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Headin' Home (1920)

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Ratings: 5.4/10 from 192 users  
Reviews: 10 user | 2 critic

The "true story" of baseball great Babe Ruth; Ruth plays himself.


(as Lawrence Windom)


(titles), (story)
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Cast overview, first billed only:
Babe (as George Herman 'Babe' Ruth)
Ruth Taylor ...
Mildred Tobin
William Sheer ...
Harry Knight
Margaret Seddon ...
Babe's Mother
Frances Victory ...
James A. Marcus ...
Simon Tobin
Ralf Harolde ...
John Tobin (as Ralph Harolds)
Charles Byer ...
David Talmadge (as Charles Burt)
George Halpin ...
Doc Hedges / The Constable / Dog Catcher
William J. Gross ...
Eliar Lott
Walter Lawrence ...
Tony Marino
Ann Brody ...
Mrs. Tony Marino (as Anne Brodie)
Ricca Allen ...
Almira Worters
Sammy Blum ...
Jimbo Jones (as Sam Blum)
Ethel Kerwin ...
Kitty Wilson


Fictional story of a country boy who can't get the hang of playing baseball and is the butt of jokes in his small town. But one day he gets mad and knocks a towering home run. Suddenly he is off and running to fame in the big leagues. When he returns to his home town, everyone sees that he is the same loveable fellow he was before. Written by Jim Beaver <>

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Parents Guide:





Release Date:

19 September 1920 (USA)  »

Company Credits

Production Co:

Show detailed on  »

Technical Specs


Sound Mix:

Aspect Ratio:

1.33 : 1
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Did You Know?


Ironically, this film was partially financed by gambler Abe Attell, a gambler who had helped Arnold Rothstein fix the 1919 World Series. Babe Ruth, the star of the film, has always been credited with saving baseball after the 1919 Black Sox scandal. See more »


Featured in Sports on the Silver Screen (1997) See more »

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User Reviews

Babe Ruth As "Babe" - Not As Babe Ruth, But As "Babe"
9 October 2012 | by (Niagara Region, Ontario, Canada) – See all my reviews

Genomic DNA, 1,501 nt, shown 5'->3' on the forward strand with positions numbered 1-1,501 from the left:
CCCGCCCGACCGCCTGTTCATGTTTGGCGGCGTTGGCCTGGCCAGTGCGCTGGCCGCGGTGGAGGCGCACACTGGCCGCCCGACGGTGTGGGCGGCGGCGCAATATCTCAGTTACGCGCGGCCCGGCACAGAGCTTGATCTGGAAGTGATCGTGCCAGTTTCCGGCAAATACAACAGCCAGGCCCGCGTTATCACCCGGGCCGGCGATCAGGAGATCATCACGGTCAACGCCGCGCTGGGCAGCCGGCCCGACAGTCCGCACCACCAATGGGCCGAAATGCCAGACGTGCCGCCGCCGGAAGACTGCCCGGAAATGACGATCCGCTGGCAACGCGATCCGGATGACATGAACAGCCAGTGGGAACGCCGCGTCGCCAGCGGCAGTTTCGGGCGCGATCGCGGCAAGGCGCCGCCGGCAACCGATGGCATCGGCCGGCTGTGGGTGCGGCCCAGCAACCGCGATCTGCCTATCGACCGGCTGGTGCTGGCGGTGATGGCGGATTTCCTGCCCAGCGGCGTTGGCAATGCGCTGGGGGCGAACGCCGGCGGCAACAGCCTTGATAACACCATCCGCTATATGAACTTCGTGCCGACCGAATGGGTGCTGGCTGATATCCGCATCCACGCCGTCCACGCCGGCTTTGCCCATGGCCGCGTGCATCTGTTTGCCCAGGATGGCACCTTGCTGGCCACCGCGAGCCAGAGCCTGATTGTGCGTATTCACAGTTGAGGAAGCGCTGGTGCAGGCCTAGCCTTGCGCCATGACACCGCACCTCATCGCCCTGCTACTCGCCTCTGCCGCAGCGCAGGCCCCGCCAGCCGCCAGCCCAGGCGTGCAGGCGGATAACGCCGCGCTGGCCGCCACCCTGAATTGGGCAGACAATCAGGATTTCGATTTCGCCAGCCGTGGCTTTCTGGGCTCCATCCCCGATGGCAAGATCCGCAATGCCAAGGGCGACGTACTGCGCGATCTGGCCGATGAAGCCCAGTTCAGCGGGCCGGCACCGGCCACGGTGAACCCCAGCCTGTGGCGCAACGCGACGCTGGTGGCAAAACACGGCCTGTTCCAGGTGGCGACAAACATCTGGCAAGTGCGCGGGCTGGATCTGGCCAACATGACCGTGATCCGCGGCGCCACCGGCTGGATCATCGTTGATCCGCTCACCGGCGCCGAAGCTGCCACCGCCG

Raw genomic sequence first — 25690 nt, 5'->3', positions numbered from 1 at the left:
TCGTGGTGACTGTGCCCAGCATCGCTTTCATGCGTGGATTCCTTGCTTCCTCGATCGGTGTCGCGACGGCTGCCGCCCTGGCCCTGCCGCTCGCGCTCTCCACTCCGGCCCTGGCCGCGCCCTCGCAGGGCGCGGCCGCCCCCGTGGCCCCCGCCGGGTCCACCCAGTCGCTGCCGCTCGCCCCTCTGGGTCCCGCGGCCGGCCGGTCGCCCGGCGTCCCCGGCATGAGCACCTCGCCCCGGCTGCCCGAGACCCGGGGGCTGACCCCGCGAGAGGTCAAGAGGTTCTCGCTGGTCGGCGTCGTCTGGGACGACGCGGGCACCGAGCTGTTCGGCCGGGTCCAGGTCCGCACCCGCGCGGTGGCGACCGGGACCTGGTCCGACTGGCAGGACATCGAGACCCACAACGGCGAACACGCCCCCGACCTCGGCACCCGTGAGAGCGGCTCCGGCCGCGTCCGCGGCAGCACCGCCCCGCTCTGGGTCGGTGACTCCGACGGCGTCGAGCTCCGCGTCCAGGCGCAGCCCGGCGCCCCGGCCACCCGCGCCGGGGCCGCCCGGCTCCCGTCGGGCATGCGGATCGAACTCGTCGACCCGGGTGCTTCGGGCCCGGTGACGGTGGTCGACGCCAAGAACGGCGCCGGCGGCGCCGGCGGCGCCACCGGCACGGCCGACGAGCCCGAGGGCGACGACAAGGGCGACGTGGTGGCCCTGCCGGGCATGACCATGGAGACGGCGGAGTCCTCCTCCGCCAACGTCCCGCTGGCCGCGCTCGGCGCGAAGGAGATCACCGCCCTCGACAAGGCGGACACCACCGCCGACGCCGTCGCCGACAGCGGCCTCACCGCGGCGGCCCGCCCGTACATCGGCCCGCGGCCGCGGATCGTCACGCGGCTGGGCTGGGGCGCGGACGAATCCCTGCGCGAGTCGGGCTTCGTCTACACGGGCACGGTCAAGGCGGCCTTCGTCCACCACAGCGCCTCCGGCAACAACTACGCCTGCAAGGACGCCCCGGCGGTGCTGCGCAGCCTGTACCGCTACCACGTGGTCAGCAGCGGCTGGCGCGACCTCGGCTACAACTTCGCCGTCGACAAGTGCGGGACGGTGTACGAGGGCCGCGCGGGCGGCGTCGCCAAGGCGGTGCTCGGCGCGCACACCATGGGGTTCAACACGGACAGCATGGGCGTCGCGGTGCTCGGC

Babe Ruth - in addition to being perhaps the greatest baseball player ever - had quite a little side-gig going in Hollywood films. He appeared in several - always as "Babe" (usually but not always as Babe Ruth, but always as "Babe.") "Headin' Home" was his first ever appearance in the movies. Yes, he plays "Babe" - a small town boy who makes it to the big time. Was he playing himself? No. The story of this Babe's life is nothing like the story of Babe Ruth's life, but it's still interesting and enjoyable to watch this silent movie.

This Babe grew up in the small town of Haverlock, fiercely devoted to his apparently single mother and his foster sister. The real Babe grew up in a Baltimore suburb until he was farmed out to an orphanage, after which he only rarely saw his family. So this is most definitely not a biography in any way, shape or form, although you get the definite impression that the producers wanted people to think it was a biography and that Babe Ruth was playing Babe Ruth instead of just plain Babe, since the opening shot of the Bambino has him in his Yankees cap.

But since this story bares absolutely no resemblance to Babe Ruth's real life, I'm not going to call it inaccurate; I'm going to assume it's fiction. As fiction, it's pleasant enough and it even tries to be funny, although jokes told on the title cards used in silent movies don't really work very well. It's most interesting for a look at a very young Babe Ruth - before he put on weight. He's pretty slim and trim in this. There's also a bit of politics mixed on that you have to watch for. This was made in 1920. Woodrow Wilson, until he suffered a stroke in late 1919, had been aggressively promoting Senate passage of the Treaty of Versailles that ended World War I. I thought it interesting that, in a veiled sort of way, there was mention of the "14 points" - Wilson's plan that led to the Treaty - and to the League of Nations - Wilson's brainchild that Senate Republicans were fiercely opposed to. There's even a bit of a crazy dogcatcher who's clearly identified as a Republican. Was a political point in favour of Versailles being made? I don't know.

This is an enjoyable, fun movie. (7/0)

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